Date/Time: 11-13 September 2018
Venue: Newcastle University
A three-day workshop on anti-Catholicism in Europe and America will be held at Newcastle University 11-13 September 2018. The aims of the workshop are to compare and contrast the anti-Catholic traditions of a range of countries and regions across Europe and America from the sixteenth to the nineteenth century; to see how definitions of ‘popery’ changed according to the political/religious context in which they were situated; and to assess how, why and to what extent anti-Catholicism might be seen to have contributed to wider historical processes such as the Reformation, Enlightenment, empire, state building and the formation of national identities.
The workshop will not be run via a series of formal papers, but will encourage discussion, exchange and interdisciplinary debate. We would like to encourage historians, art historians, theologians and literature scholars, and those from other disciplines and at all stages of their careers to participate in this workshop. If you are interested in contributing, please submit a 300 word abstract of your research interests and how they relate to one or more of the following themes to firstname.lastname@example.org by April 30th 2018:
- Anti-Catholicism and National Identities
- Anti-Catholicism and the Atlantic World
- Anti-Catholicism in America
- Anti-Catholicism and the Reformation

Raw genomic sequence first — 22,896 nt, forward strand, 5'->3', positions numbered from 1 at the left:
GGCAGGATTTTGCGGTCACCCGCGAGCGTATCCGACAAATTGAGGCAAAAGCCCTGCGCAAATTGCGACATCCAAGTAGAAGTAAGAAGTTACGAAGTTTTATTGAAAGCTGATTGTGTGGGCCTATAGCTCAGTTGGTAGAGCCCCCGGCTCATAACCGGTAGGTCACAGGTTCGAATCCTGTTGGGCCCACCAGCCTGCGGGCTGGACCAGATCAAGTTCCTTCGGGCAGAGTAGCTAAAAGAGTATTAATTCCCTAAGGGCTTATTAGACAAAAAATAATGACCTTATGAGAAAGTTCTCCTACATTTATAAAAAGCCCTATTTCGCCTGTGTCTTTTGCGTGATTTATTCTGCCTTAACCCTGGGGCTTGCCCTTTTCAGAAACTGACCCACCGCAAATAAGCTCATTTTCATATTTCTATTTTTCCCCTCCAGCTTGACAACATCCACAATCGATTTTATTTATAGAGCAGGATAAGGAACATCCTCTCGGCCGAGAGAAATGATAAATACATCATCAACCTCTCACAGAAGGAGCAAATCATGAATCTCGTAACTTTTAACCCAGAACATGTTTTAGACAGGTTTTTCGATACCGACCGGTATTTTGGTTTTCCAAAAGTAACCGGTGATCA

- Anti-Catholicism and the Enlightenment
- Anti-Catholic readings of the past
- Conspiracy Theories
- Representations of ‘papists’
- Anti-Catholicism and politics/political thought
- Anti-Catholic violence, unrest, and riot
- Change and continuity in concepts of anti-Catholicism
- Catholic reactions to anti-Catholicism
It is expected that proceedings from the workshop will be published at a later date.
The workshop is being organised by the Arts and Humanities Research Council funded network, Anti-Catholicism in British History: c. 1520-1900. The aim of this network is to outline the history of anti-Catholicism in Britain by focussing on how it contributed to political, cultural and religious movements during moments of crisis, by tracing the roles which stereotypes and conspiracy theories played in maintaining anti-Catholic ideology, and by assessing the ways in which anti-Catholicism changed across the centuries and how vital this change was to ensuring that it remained a significant part of ‘British’ and ‘Protestant’ identities. This workshop on Europe and America is intended to draw comparisons between nations: anti-Catholicism is often cited as being crucial to national identity, but was it, perhaps, a supra-national ideology? Given that so many countries and groups claimed it as a hallmark of their identity, can it be seen as a ‘national’ phenomenon in any meaningful sense?